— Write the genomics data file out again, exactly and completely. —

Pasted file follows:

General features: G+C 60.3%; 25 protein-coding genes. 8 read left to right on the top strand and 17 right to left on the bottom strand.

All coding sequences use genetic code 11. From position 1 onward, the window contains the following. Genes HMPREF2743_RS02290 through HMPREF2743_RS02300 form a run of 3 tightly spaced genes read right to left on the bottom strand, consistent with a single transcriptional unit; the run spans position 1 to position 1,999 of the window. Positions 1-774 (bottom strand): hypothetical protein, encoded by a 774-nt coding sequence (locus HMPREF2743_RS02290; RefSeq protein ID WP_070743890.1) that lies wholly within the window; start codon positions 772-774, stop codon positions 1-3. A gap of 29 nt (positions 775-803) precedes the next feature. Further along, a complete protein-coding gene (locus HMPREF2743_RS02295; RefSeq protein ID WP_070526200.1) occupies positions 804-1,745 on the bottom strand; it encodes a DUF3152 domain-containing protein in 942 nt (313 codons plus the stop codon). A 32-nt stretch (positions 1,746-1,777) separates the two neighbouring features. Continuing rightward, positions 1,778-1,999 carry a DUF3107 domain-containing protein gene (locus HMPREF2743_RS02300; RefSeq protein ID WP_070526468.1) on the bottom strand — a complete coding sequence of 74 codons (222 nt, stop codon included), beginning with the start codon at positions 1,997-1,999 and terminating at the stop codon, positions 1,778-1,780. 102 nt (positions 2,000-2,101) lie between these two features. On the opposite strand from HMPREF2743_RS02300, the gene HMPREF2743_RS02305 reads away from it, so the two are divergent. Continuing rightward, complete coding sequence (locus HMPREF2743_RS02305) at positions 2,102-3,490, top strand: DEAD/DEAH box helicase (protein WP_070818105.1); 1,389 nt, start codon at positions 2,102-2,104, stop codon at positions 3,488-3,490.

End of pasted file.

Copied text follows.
General features: G+C 60.3%; 25 protein-coding genes. 8 read left to right on the top strand and 17 right to left on the bottom strand.

All coding sequences use genetic code 11. From position 1 onward, the window contains the following. Genes HMPREF2743_RS02290 through HMPREF2743_RS02300 form a run of 3 tightly spaced genes read right to left on the bottom strand, consistent with a single transcriptional unit; the run spans position 1 to position 1,999 of the window. Positions 1-774 (bottom strand): hypothetical protein, encoded by a 774-nt coding sequence (locus HMPREF2743_RS02290; RefSeq protein ID WP_070743890.1) that lies wholly within the window; start codon positions 772-774, stop codon positions 1-3. A gap of 29 nt (positions 775-803) precedes the next feature. Further along, a complete protein-coding gene (locus HMPREF2743_RS02295; RefSeq protein ID WP_070526200.1) occupies positions 804-1,745 on the bottom strand; it encodes a DUF3152 domain-containing protein in 942 nt (313 codons plus the stop codon). A 32-nt stretch (positions 1,746-1,777) separates the two neighbouring features. Continuing rightward, positions 1,778-1,999 carry a DUF3107 domain-containing protein gene (locus HMPREF2743_RS02300; RefSeq protein ID WP_070526468.1) on the bottom strand — a complete coding sequence of 74 codons (222 nt, stop codon included), beginning with the start codon at positions 1,997-1,999 and terminating at the stop codon, positions 1,778-1,780. 102 nt (positions 2,000-2,101) lie between these two features. On the opposite strand from HMPREF2743_RS02300, the gene HMPREF2743_RS02305 reads away from it, so the two are divergent. Continuing rightward, complete coding sequence (locus HMPREF2743_RS02305) at positions 2,102-3,490, top strand: DEAD/DEAH box helicase (protein WP_070818105.1); 1,389 nt, start codon at positions 2,102-2,104, stop codon at positions 3,488-3,490.